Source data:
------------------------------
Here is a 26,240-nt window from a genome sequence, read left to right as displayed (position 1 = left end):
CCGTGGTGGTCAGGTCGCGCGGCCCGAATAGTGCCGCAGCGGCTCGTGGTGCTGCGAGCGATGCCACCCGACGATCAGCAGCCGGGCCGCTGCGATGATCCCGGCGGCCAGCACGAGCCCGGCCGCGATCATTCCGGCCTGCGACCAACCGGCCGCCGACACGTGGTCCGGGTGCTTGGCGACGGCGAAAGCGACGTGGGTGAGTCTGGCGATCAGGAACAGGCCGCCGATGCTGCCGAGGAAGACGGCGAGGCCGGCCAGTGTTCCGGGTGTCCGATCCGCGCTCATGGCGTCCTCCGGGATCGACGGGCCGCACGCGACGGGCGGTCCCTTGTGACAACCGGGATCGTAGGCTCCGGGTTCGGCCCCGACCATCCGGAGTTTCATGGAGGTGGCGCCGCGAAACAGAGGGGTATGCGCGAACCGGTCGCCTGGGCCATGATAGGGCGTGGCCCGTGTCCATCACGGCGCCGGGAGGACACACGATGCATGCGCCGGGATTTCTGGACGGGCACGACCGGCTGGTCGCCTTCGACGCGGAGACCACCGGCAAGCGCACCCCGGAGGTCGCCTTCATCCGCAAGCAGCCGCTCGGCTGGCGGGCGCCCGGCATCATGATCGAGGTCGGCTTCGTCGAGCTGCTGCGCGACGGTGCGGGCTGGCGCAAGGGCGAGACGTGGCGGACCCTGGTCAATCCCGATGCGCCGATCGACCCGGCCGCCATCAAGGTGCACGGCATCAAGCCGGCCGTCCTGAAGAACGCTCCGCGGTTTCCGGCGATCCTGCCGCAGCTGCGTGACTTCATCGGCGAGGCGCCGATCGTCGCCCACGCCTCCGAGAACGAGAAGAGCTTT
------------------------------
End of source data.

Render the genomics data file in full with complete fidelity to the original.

Here is a 26,240-nt window from a genome sequence, read left to right as displayed (position 1 = left end):
CCGTGGTGGTCAGGTCGCGCGGCCCGAATAGTGCCGCAGCGGCTCGTGGTGCTGCGAGCGATGCCACCCGACGATCAGCAGCCGGGCCGCTGCGATGATCCCGGCGGCCAGCACGAGCCCGGCCGCGATCATTCCGGCCTGCGACCAACCGGCCGCCGACACGTGGTCCGGGTGCTTGGCGACGGCGAAAGCGACGTGGGTGAGTCTGGCGATCAGGAACAGGCCGCCGATGCTGCCGAGGAAGACGGCGAGGCCGGCCAGTGTTCCGGGTGTCCGATCCGCGCTCATGGCGTCCTCCGGGATCGACGGGCCGCACGCGACGGGCGGTCCCTTGTGACAACCGGGATCGTAGGCTCCGGGTTCGGCCCCGACCATCCGGAGTTTCATGGAGGTGGCGCCGCGAAACAGAGGGGTATGCGCGAACCGGTCGCCTGGGCCATGATAGGGCGTGGCCCGTGTCCATCACGGCGCCGGGAGGACACACGATGCATGCGCCGGGATTTCTGGACGGGCACGACCGGCTGGTCGCCTTCGACGCGGAGACCACCGGCAAGCGCACCCCGGAGGTCGCCTTCATCCGCAAGCAGCCGCTCGGCTGGCGGGCGCCCGGCATCATGATCGAGGTCGGCTTCGTCGAGCTGCTGCGCGACGGTGCGGGCTGGCGCAAGGGCGAGACGTGGCGGACCCTGGTCAATCCCGATGCGCCGATCGACCCGGCCGCCATCAAGGTGCACGGCATCAAGCCGGCCGTCCTGAAGAACGCTCCGCGGTTTCCGGCGATCCTGCCGCAGCTGCGTGACTTCATCGGCGAGGCGCCGATCGTCGCCCACGCCTCCGAGAACGAGAAGAGCTTT